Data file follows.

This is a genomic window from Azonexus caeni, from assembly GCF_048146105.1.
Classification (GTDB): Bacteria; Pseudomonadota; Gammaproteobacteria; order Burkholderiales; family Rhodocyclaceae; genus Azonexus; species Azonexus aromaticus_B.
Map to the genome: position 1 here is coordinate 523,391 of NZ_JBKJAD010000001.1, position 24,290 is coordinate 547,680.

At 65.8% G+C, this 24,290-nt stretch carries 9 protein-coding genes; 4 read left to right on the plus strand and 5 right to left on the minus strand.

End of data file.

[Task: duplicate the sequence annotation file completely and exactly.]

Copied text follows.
This is a genomic window from Azonexus caeni, from assembly GCF_048146105.1.
Classification (GTDB): Bacteria; Pseudomonadota; Gammaproteobacteria; order Burkholderiales; family Rhodocyclaceae; genus Azonexus; species Azonexus aromaticus_B.
Map to the genome: position 1 here is coordinate 523,391 of NZ_JBKJAD010000001.1, position 24,290 is coordinate 547,680.

At 65.8% G+C, this 24,290-nt stretch carries 9 protein-coding genes; 4 read left to right on the plus strand and 5 right to left on the minus strand.